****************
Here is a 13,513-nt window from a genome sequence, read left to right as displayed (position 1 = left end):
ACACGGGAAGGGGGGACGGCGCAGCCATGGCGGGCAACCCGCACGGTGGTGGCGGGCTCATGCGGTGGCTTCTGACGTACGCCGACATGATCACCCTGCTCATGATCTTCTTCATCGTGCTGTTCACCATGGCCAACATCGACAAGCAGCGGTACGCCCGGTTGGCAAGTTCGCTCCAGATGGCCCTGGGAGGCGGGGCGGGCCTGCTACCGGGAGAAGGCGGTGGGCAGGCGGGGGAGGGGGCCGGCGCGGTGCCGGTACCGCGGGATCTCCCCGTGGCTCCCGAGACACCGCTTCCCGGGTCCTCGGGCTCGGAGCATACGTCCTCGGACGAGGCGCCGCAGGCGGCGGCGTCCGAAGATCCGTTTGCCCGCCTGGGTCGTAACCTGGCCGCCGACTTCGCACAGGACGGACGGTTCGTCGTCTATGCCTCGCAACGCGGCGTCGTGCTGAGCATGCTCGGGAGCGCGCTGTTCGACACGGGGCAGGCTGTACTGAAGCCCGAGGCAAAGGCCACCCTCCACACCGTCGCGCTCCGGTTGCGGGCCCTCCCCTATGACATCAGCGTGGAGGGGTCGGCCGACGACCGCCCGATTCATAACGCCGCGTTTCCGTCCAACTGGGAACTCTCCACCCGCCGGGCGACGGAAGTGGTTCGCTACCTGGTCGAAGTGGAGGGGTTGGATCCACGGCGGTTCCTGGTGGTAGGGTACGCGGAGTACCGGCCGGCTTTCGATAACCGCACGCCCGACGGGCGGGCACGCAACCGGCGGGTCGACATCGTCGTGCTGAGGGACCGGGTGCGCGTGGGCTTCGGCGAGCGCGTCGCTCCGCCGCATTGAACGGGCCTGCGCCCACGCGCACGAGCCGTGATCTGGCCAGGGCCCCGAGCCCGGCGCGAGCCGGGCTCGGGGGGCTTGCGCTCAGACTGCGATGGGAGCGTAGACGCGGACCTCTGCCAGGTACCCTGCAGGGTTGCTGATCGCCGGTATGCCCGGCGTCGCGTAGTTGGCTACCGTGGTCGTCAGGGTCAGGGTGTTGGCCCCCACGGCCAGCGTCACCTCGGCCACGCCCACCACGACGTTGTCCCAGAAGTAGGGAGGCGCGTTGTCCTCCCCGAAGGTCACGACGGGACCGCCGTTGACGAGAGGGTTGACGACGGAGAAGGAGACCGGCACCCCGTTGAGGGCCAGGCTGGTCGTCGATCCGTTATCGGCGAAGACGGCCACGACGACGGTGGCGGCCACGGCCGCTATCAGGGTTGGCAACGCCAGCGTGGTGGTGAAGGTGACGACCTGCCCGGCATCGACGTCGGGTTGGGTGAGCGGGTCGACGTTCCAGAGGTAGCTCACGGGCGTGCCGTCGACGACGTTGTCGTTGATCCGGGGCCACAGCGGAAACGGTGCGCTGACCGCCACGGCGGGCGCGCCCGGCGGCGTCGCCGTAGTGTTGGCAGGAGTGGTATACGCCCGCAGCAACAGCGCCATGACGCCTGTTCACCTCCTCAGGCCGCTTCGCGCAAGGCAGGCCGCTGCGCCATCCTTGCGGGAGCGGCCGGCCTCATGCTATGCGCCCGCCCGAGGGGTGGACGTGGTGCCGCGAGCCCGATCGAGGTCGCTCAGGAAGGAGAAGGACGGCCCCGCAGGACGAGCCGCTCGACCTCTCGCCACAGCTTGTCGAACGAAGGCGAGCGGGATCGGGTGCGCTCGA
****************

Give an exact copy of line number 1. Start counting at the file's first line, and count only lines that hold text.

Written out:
Here is a 13,513-nt window from a genome sequence, read left to right as displayed (position 1 = left end):